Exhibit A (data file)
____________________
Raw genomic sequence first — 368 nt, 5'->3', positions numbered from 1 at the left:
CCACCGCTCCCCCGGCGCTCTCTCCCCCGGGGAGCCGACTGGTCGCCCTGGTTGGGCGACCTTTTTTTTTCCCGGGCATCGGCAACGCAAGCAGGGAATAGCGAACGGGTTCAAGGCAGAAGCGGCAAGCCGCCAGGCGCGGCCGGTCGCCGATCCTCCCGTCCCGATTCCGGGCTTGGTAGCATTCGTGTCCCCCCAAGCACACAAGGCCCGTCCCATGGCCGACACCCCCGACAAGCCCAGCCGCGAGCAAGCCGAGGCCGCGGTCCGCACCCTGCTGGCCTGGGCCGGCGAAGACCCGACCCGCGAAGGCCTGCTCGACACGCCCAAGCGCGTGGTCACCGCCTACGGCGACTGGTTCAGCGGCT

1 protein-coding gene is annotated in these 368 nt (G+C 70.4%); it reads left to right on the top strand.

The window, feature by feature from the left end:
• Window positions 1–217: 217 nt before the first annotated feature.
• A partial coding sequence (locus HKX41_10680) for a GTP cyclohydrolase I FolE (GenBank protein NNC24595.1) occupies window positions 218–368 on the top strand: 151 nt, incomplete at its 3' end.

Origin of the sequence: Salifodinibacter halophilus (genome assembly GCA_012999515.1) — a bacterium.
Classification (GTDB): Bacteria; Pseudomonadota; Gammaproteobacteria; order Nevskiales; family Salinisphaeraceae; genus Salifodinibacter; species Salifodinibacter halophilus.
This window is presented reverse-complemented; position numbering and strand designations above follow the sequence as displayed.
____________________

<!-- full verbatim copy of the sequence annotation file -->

Raw genomic sequence first — 368 nt, 5'->3', positions numbered from 1 at the left:
CCACCGCTCCCCCGGCGCTCTCTCCCCCGGGGAGCCGACTGGTCGCCCTGGTTGGGCGACCTTTTTTTTTCCCGGGCATCGGCAACGCAAGCAGGGAATAGCGAACGGGTTCAAGGCAGAAGCGGCAAGCCGCCAGGCGCGGCCGGTCGCCGATCCTCCCGTCCCGATTCCGGGCTTGGTAGCATTCGTGTCCCCCCAAGCACACAAGGCCCGTCCCATGGCCGACACCCCCGACAAGCCCAGCCGCGAGCAAGCCGAGGCCGCGGTCCGCACCCTGCTGGCCTGGGCCGGCGAAGACCCGACCCGCGAAGGCCTGCTCGACACGCCCAAGCGCGTGGTCACCGCCTACGGCGACTGGTTCAGCGGCT

1 protein-coding gene is annotated in these 368 nt (G+C 70.4%); it reads left to right on the top strand.

The window, feature by feature from the left end:
• Window positions 1–217: 217 nt before the first annotated feature.
• A partial coding sequence (locus HKX41_10680) for a GTP cyclohydrolase I FolE (GenBank protein NNC24595.1) occupies window positions 218–368 on the top strand: 151 nt, incomplete at its 3' end.

Origin of the sequence: Salifodinibacter halophilus (genome assembly GCA_012999515.1) — a bacterium.
Classification (GTDB): Bacteria; Pseudomonadota; Gammaproteobacteria; order Nevskiales; family Salinisphaeraceae; genus Salifodinibacter; species Salifodinibacter halophilus.
This window is presented reverse-complemented; position numbering and strand designations above follow the sequence as displayed.